A cDNA encoding isopentenyl monophosphate kinase (IPK) from peppermint (Mentha x piperita) has been isolated and sequenced, and the corresponding amino acid sequence has been determined. Accordingly, an isolated DNA sequence (SEQ ID NO:1) is provided which codes for the expression of isopentenyl monophosphate kinase (SEQ ID NO:2), from peppermint (Mentha x piperita). In other aspects, replicable recombinant cloning vehicles are provided which code for isopentenyl monophosphate kinase, or for a base sequence sufficiently complementary to at least a portion of isopentenyl monophosphate kinase DNA or RNA to enable hybridization therewith. In yet other aspects, modified host cells are provided that have been transformed, transfected, infected and/or injected with a recombinant cloning vehicle and/or DNA sequence encoding isopentenyl monophosphate kinase. Thus, systems and methods are provided for the recombinant expression of the aforementioned recombinant isopentenyl monophosphate kinase that may be used to facilitate its production, isolation and purification in significant amounts. Recombinant isopentenyl monophosphate kinase may be used to obtain expression or enhanced expression of isopentenyl monophosphate kinase in plants in order to enhance the production of isopentenyl monophosphate kinase, or isoprenoids derived therefrom, or may be otherwise employed for the regulation or expression of isopentenyl monophosphate kinase, or the production of its products.

  3. Maintaining methylation activities during salt stress. The involvement of adenosine kinase.

    Science.gov (United States)

    Weretilnyk, E A; Alexander, K J; Drebenstedt, M; Snider, J D; Summers, P S; Moffatt, B A

    2001-02-01

    Synthesis of the compatible osmolyte Gly betaine is increased in salt-stressed spinach (Spinacia oleracea). Gly betaine arises by oxidation of choline from phosphocholine. Phosphocholine is synthesized in the cytosol by three successive S-adenosyl-Met-dependent N-methylations of phosphoethanolamine. With each transmethylation, a molecule of S-adenosylhomo-Cys (SAH) is produced, a potent inhibitor of S-adenosyl-Met-dependent methyltransferases. We examined two enzymes involved in SAH metabolism: SAH hydrolase (SAHH) catabolizes SAH to adenosine plus homo-Cys and adenosine kinase (ADK) converts adenosine to adenosine monophosphate. In vitro SAHH and ADK activities increased incrementally in extracts from leaves of spinach plants subjected to successively higher levels of salt stress and these changes reflected increased levels of SAHH and ADK protein and transcripts. Another Gly betaine accumulator, sugar beet (Beta vulgaris), also showed salt-responsive increases in SAHH and ADK activities and protein whereas tobacco (Nicotiana tabacum) and canola (Brassica napus), which do not accumulate Gly betaine, did not show comparable changes in these enzymes. In spinach, subcellular localization positions SAHH and ADK in the cytosol with the phospho-base N-methyltransferase activities. Because SAHH activity is inhibited by its products, we propose that ADK is not a stress-responsive enzyme per se, but plays a pivotal role in sustaining transmethylation reactions in general by serving as a coarse metabolic control to reduce the cellular concentration of free adenosine. In support of this model, we grew Arabidopsis under a short-day photoperiod that promotes secondary cell wall development and found both ADK activity and transcript levels to increase severalfold.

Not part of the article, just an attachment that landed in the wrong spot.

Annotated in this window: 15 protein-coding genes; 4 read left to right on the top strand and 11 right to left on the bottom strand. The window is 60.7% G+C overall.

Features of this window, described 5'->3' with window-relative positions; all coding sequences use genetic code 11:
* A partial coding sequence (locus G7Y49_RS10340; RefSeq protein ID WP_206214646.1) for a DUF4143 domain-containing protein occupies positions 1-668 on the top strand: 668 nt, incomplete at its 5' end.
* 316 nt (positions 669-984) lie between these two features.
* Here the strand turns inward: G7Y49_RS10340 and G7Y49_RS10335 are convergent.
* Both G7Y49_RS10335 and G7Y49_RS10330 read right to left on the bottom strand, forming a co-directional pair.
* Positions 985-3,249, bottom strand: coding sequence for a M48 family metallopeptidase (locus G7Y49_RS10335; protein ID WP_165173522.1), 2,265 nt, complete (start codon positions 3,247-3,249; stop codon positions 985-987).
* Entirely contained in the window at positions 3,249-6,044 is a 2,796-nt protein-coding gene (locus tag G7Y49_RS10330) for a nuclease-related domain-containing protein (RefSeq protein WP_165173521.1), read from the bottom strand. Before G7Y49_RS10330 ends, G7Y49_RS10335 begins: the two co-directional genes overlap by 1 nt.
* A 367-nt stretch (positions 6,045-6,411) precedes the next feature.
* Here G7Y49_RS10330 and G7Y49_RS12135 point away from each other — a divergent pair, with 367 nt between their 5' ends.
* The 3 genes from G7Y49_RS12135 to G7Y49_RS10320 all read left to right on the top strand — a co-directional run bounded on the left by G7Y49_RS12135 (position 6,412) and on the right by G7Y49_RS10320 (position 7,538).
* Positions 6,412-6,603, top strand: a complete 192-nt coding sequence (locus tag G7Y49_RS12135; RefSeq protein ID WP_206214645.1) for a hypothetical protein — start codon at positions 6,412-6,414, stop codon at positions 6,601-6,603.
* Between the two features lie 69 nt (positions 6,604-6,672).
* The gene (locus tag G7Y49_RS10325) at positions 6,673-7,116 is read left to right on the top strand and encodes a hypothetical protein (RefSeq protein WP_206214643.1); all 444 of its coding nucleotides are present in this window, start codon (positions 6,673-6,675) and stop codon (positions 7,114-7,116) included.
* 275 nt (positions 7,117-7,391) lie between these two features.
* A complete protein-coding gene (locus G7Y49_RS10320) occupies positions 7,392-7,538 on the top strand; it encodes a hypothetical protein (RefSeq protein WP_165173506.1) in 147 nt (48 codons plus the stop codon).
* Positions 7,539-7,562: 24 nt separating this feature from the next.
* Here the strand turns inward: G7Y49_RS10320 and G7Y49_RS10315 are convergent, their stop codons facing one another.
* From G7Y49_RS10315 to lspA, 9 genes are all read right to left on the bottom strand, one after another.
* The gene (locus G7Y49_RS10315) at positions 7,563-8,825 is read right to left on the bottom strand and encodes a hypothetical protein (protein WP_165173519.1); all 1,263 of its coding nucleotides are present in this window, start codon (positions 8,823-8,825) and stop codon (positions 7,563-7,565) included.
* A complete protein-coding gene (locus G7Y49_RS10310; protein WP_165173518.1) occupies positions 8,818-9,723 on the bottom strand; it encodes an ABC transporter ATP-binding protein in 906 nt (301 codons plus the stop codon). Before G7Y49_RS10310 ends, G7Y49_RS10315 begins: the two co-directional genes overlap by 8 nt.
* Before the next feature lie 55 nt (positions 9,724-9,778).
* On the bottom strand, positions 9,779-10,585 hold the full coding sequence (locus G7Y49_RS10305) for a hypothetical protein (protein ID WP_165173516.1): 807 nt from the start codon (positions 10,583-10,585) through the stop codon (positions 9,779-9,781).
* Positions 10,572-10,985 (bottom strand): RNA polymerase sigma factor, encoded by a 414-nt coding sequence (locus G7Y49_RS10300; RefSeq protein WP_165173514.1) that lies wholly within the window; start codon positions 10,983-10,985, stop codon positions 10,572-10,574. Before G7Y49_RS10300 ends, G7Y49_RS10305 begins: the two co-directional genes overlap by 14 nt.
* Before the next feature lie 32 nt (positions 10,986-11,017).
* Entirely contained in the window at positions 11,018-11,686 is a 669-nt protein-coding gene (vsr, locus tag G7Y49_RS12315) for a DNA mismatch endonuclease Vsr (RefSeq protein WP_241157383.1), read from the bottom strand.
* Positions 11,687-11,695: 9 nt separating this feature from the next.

4. Theoretical studies of cyclic adenosine monophosphate dependent protein kinase: native enzyme and ground-state and transition-state analogues.

    Science.gov (United States)

    Leigh, Katherine N; Webster, Charles Edwin

    2014-02-28

    The mechanisms of phosphoryl transfer enzymes have garnered considerable attention. Cyclic AMP-dependent protein kinase (cAPK) catalyzes the transfer of the γ phosphoryl group of ATP to the serine hydroxyl group of a peptide chain. Metal-containing fluoro species have been used as transition-state and ground-state analogues in a variety of phosphoryl transfer enzymes and have shed light on the nature of the requirements in the active site to catalyze phosphoryl transfer. For cAPK, we present computational studies of the mechanism of phosphoryl transfer and the structure and (19)F NMR spectra of various ground- (BeF3(-)) and transition-state (MgF3(-), AlF4(-), and AlF3(0)) analogues. With native substrate, the phosphoryl transfer proceeds through a five-coordinate phosphorane transition state, i.e., there is not a five-coordinate phosphorane intermediate. Comparisons of simulated and experimental (19)F NMR spectra show cAPK prefers a monoanionic analogue (MgF3(-) or AlF4(-)) over a neutral analogue (AlF3), supporting the charge balance hypothesis.

  5. Role of adenosine 5'-monophosphate-activated protein kinase in interleukin-6 release from isolated mouse skeletal muscle

    DEFF Research Database (Denmark)

    Glund, Stephan; Treebak, Jonas Thue; Long, Yun Chau

    2009-01-01

    IL-6 is released from skeletal muscle during exercise and has consequently been implicated to mediate beneficial effects on whole-body metabolism. Using 5-aminoimidazole-4-carboxamide-1-beta-4-ribofuranoside (AICAR), a pharmacological activator of 5'-AMP-activated protein kinase (AMPK), we tested...

  6. Role of adenosine 5'-monophosphate-activated protein kinase subunits in skeletal muscle mammalian target of rapamycin signaling

    DEFF Research Database (Denmark)

    Deshmukh, Atul S.; Treebak, Jonas Thue; Long, Yun Chau

    2008-01-01